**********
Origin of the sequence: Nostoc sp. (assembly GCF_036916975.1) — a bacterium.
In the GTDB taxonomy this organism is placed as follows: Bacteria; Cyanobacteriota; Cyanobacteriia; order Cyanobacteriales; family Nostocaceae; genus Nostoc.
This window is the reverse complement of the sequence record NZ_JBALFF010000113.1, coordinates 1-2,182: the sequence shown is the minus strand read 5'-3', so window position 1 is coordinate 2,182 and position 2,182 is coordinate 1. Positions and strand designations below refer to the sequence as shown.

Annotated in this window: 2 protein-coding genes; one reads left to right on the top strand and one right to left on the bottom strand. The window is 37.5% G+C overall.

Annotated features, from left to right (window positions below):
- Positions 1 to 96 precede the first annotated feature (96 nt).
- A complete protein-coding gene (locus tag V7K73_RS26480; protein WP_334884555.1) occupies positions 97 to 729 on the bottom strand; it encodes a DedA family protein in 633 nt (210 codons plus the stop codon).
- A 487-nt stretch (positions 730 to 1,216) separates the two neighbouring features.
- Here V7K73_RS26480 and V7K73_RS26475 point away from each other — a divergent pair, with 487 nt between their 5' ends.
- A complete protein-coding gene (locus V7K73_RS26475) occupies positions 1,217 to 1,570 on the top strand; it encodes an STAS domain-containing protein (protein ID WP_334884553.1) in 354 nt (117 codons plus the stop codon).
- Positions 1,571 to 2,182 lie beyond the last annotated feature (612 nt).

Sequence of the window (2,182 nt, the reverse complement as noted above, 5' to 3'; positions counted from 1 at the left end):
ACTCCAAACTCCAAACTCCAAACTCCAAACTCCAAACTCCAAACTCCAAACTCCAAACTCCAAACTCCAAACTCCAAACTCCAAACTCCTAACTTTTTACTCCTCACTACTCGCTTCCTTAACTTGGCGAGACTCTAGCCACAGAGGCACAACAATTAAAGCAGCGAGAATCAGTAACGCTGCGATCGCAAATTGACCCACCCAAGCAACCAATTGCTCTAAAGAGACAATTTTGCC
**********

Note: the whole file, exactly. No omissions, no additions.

Origin of the sequence: Nostoc sp. (assembly GCF_036916975.1) — a bacterium.
In the GTDB taxonomy this organism is placed as follows: Bacteria; Cyanobacteriota; Cyanobacteriia; order Cyanobacteriales; family Nostocaceae; genus Nostoc.
This window is the reverse complement of the sequence record NZ_JBALFF010000113.1, coordinates 1-2,182: the sequence shown is the minus strand read 5'-3', so window position 1 is coordinate 2,182 and position 2,182 is coordinate 1. Positions and strand designations below refer to the sequence as shown.

Annotated in this window: 2 protein-coding genes; one reads left to right on the top strand and one right to left on the bottom strand. The window is 37.5% G+C overall.

Annotated features, from left to right (window positions below):
- Positions 1 to 96 precede the first annotated feature (96 nt).
- A complete protein-coding gene (locus tag V7K73_RS26480; protein WP_334884555.1) occupies positions 97 to 729 on the bottom strand; it encodes a DedA family protein in 633 nt (210 codons plus the stop codon).
- A 487-nt stretch (positions 730 to 1,216) separates the two neighbouring features.
- Here V7K73_RS26480 and V7K73_RS26475 point away from each other — a divergent pair, with 487 nt between their 5' ends.
- A complete protein-coding gene (locus V7K73_RS26475) occupies positions 1,217 to 1,570 on the top strand; it encodes an STAS domain-containing protein (protein ID WP_334884553.1) in 354 nt (117 codons plus the stop codon).
- Positions 1,571 to 2,182 lie beyond the last annotated feature (612 nt).

Sequence of the window (2,182 nt, the reverse complement as noted above, 5' to 3'; positions counted from 1 at the left end):
ACTCCAAACTCCAAACTCCAAACTCCAAACTCCAAACTCCAAACTCCAAACTCCAAACTCCAAACTCCAAACTCCAAACTCCAAACTCCTAACTTTTTACTCCTCACTACTCGCTTCCTTAACTTGGCGAGACTCTAGCCACAGAGGCACAACAATTAAAGCAGCGAGAATCAGTAACGCTGCGATCGCAAATTGACCCACCCAAGCAACCAATTGCTCTAAAGAGACAATTTTGCC